Wednesday, October 24, 2012

Bad Week

It hasn’t been a good week. All Mondays seem a little hectic, but it was an unusually bleak Monday. Then the last two days haven’t gone so well either. It isn’t that it’s been anything big, or even that I’ve not flowed with the tide. It’s mainly been kind of annoying things. The A/C quit working in my room, but tonight’s cold front will solve that. And even Maggie, the smart board, just shut down today. I thought (only to myself), “Maggie, you’re almost brand new. You’re way too young to be going through menopause.”
Often, life just throws stuff at you, but seriously…when I thought about it, I just really wasn’t prepared very well for this week. I have a friend who periodically quotes his teacher mother saying, “If you fail to prepare, you prepare to fail.” There’s a lot of truth to that. And I could have done a better job at that this week.
Then, sometimes things happen that there’s no preparation for. Never, never—in our craziest imaginations could we have ever guessed. Situations change; people change. And there we are, staring into space and wondering: How in the world did I end of here?
There are common answers for that: “We live in a fallen world.” “People make choices.” But, sometimes those just don’t seem to work for me. So, there we are, dealing with where we are.
When the A/C quits, it’s easy to open the windows and prop the door. When Maggie quits, you can always manipulate the screen with the computer mouse. If only life were so easy—
It’s not.
So, we pray and we keep walking. We lean on friends and we keep walking. We read our Bibles and we pray and we pray and we pray. And we keep walking.
We walk, we pray because we trust in the One who is never caught off guard. God, very God, is always prepared. And that’s how we walk through the mess, through years, and eventually right into eternity—where a place is prepared for us.

Saturday, October 20, 2012

My Moon

“Mah moo?” “mah moo” (my moon).
Between pizza, cars, books, and cookies, little William periodically took my hand and guided me to the kitchen window, raising his arms for me to lift him up to see the sliver of moon in the cold, black autumn sky.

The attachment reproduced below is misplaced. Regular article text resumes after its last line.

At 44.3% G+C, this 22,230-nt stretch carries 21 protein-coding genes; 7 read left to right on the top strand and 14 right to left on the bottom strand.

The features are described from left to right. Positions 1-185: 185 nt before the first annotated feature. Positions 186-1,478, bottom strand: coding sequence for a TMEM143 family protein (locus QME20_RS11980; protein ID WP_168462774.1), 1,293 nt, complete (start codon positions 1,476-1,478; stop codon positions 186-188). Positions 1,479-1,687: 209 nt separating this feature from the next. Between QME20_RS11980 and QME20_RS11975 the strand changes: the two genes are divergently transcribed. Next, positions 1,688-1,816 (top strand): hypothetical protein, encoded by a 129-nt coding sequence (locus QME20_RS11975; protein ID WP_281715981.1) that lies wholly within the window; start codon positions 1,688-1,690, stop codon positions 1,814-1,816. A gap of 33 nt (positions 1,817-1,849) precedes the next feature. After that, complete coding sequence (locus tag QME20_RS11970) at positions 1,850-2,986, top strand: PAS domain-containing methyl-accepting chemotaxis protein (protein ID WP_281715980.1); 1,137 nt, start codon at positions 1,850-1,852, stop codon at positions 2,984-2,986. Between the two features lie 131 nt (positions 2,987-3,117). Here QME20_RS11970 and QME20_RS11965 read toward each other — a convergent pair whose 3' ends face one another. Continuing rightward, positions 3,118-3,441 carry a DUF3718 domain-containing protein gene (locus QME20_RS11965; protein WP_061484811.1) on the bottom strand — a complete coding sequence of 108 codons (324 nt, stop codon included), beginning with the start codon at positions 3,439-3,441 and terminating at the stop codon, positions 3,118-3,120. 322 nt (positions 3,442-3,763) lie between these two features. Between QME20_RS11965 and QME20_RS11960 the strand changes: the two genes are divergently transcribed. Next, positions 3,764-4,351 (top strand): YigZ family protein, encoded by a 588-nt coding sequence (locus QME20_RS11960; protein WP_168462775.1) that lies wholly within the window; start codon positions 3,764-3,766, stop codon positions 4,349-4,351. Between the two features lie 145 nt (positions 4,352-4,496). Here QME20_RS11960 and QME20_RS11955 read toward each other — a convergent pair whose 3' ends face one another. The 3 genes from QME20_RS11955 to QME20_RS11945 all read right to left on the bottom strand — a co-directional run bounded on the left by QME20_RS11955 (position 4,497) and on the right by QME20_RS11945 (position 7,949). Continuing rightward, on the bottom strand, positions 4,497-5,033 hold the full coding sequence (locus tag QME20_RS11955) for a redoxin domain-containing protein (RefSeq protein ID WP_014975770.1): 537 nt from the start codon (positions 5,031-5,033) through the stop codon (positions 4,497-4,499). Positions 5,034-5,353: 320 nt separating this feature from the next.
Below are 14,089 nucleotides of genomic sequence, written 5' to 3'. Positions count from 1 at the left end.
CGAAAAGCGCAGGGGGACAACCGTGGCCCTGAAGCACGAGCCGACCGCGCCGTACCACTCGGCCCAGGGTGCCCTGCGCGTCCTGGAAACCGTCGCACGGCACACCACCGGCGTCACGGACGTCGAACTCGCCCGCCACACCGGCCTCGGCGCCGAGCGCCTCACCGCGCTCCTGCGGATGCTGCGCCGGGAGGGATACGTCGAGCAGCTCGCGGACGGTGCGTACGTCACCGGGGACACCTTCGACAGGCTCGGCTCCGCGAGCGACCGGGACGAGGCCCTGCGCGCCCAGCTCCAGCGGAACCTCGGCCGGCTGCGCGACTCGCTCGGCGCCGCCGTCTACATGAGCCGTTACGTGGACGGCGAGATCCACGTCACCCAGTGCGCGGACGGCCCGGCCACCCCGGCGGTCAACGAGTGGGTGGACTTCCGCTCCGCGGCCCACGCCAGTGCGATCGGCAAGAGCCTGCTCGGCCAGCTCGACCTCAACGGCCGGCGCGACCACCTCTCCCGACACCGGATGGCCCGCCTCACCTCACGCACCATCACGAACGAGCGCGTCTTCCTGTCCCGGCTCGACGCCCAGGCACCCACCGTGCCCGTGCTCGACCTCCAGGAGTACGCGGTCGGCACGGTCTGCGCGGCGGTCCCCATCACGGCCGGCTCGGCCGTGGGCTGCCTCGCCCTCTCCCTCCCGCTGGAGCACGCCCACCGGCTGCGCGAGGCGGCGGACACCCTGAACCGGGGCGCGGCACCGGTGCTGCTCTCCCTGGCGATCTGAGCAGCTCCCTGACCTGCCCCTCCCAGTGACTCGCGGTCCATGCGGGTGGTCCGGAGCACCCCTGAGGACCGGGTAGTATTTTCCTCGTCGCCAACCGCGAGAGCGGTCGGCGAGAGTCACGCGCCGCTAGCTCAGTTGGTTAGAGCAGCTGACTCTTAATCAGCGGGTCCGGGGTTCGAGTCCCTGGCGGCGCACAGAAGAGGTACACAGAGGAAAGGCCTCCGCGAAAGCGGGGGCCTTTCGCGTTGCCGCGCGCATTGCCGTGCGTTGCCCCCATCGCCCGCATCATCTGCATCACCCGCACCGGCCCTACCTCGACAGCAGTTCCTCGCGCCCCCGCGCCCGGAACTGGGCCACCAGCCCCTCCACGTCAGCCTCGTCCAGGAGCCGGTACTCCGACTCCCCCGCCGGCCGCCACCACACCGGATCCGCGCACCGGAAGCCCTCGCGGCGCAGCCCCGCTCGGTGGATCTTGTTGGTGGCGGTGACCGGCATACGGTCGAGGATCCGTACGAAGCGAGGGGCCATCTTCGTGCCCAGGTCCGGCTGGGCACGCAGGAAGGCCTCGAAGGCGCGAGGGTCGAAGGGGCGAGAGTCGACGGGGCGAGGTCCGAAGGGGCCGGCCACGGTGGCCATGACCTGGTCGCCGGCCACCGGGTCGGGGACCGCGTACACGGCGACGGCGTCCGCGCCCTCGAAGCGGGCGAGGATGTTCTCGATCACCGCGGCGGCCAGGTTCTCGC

At this point he still shares readily and isn’t too possessive—except that he believes the moon belongs to him. And beyond our reflections in the window, he points and repeats, “mah moo” in his soft, little voice.
According to Genesis God did give us the moon as a light in the night. And isn’t it amazing how it can reflect the sun’s rays from behind the earth, and brighten a shadowy world?
The moon may seem a little thing, but it is not. Though we’ve seen it from our earliest days, it’s a light in the darkness where there is no light; it guides the tides of the seas; it helps keep our world in place, and it piques the wonder of a small child.
The Elizabethans believed that the world was only fallen from the moon to the earth. Beyond the moon lay perfection, the realm of God and angels—as pure as the first breath of Creation’s moment.
But, God does not just reside beyond the moon. His omnipresence enfolds us, indwells us. It is a mystery. And His Spirit brings comfort and light—even if only a sliver—in the dark days—for days, too,  can be as black as a moonless sky.
To see the reflection of God through the wonder and eyes of a child—
Do you see? Do you see Him?
Lift your eyes tonight. Lift them to the night sky and remember, remember it’s a signature of his love in the dark. Look up and behold mah moo.

Wednesday, October 3, 2012

When Prayer Doesn't Work

Sometimes, it seems we pray to a deaf ear. In the Old Testament, God often set Himself apart from the false gods of old—gods carved by the hands of man—with eyes that could not see, having ears that could not hear. Yet, I would venture to say we all have felt we’ve knelt before a mute statue—not of gold, but of our imagination. For each life must suffer our dark days if we live long enough. We desire to escape them, but it cannot be.
In my darkest moments, I’ve found myself sucking in the words of Scripture. I’ve walked through the leaves of fall and winter’s blasts—right into spring’s colorful burst. I’ve pondered questions of man’s choice and God’s control. I’ve wept through music and have doubted the very words I’ve spoken forth.
But, in the end I’ve always—eventually—turned my face upward.
I’ve walked a path that felt unsure. I’ve reached for hope in a clouded view.
Pastor Mark said to me one day, “There is always purpose in His sovereignty.” He neither dismissed our choices nor weakened God’s control.
There is purpose in God’s sovereignty, and so it is—that there is purpose in every dark night, in every twisted form. And because there is purpose, there is hope. And when we reach for hope in the darkness, we experience faith. In many ways, I guess, that’s when we experience faith the most.
Simon Peter answered him, “Lord, to whom shall we go? You have the words of eternal life.” John 6:68